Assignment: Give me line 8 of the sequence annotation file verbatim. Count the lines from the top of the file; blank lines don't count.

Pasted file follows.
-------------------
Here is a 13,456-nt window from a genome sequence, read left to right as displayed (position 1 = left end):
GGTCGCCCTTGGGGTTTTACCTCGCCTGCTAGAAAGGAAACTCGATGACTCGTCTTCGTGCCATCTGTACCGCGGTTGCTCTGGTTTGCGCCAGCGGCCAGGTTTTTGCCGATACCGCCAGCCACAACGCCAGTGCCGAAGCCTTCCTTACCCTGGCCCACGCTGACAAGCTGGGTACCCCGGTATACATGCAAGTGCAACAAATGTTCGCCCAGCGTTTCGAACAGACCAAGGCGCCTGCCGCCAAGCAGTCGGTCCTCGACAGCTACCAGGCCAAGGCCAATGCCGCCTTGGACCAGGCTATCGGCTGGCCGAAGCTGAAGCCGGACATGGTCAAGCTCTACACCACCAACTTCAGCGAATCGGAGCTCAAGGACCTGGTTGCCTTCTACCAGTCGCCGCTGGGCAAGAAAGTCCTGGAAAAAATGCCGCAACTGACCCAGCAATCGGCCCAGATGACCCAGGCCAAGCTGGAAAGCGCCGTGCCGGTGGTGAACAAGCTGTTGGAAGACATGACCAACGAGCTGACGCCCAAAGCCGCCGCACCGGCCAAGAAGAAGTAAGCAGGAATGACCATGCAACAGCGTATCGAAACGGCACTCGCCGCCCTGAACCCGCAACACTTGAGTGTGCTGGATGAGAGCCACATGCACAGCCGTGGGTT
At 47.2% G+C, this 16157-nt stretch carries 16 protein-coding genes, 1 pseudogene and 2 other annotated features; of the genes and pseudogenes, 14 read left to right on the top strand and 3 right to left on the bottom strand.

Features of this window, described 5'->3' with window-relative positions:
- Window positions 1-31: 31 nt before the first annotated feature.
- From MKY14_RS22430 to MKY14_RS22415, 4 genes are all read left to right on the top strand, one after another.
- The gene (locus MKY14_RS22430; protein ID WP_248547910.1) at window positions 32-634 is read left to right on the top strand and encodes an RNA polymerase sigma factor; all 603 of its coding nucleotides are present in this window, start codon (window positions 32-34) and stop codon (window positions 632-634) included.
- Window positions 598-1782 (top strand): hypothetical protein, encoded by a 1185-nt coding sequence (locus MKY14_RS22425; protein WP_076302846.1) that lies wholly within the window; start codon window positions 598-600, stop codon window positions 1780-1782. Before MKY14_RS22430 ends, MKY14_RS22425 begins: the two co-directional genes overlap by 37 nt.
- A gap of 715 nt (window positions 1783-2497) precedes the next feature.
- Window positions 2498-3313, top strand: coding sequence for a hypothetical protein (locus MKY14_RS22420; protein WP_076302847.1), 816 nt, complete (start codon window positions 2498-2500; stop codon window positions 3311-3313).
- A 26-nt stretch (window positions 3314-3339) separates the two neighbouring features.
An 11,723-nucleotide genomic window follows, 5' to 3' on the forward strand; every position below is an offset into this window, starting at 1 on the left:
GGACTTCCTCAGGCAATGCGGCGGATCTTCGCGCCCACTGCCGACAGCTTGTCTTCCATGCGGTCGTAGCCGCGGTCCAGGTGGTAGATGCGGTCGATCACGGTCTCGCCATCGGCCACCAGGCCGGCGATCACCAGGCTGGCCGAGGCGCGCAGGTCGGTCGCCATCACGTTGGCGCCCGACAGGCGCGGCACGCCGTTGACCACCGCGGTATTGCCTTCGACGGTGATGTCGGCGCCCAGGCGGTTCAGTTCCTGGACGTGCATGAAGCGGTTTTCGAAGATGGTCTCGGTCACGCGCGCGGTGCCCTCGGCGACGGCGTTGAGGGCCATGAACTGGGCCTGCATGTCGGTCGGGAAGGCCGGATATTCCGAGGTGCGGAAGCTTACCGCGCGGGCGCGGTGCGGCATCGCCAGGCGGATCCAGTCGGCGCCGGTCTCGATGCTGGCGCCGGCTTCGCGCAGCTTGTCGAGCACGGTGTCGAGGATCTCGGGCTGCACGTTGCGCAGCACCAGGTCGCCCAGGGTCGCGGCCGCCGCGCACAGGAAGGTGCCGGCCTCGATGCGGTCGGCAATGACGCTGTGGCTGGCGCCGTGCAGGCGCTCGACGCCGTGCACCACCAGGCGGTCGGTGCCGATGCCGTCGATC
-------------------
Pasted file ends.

- Window positions 598-1782 (top strand): hypothetical protein, encoded by a 1185-nt coding sequence (locus MKY14_RS22425; protein WP_076302846.1) that lies wholly within the window; start codon window positions 598-600, stop codon window positions 1780-1782. Before MKY14_RS22430 ends, MKY14_RS22425 begins: the two co-directional genes overlap by 37 nt.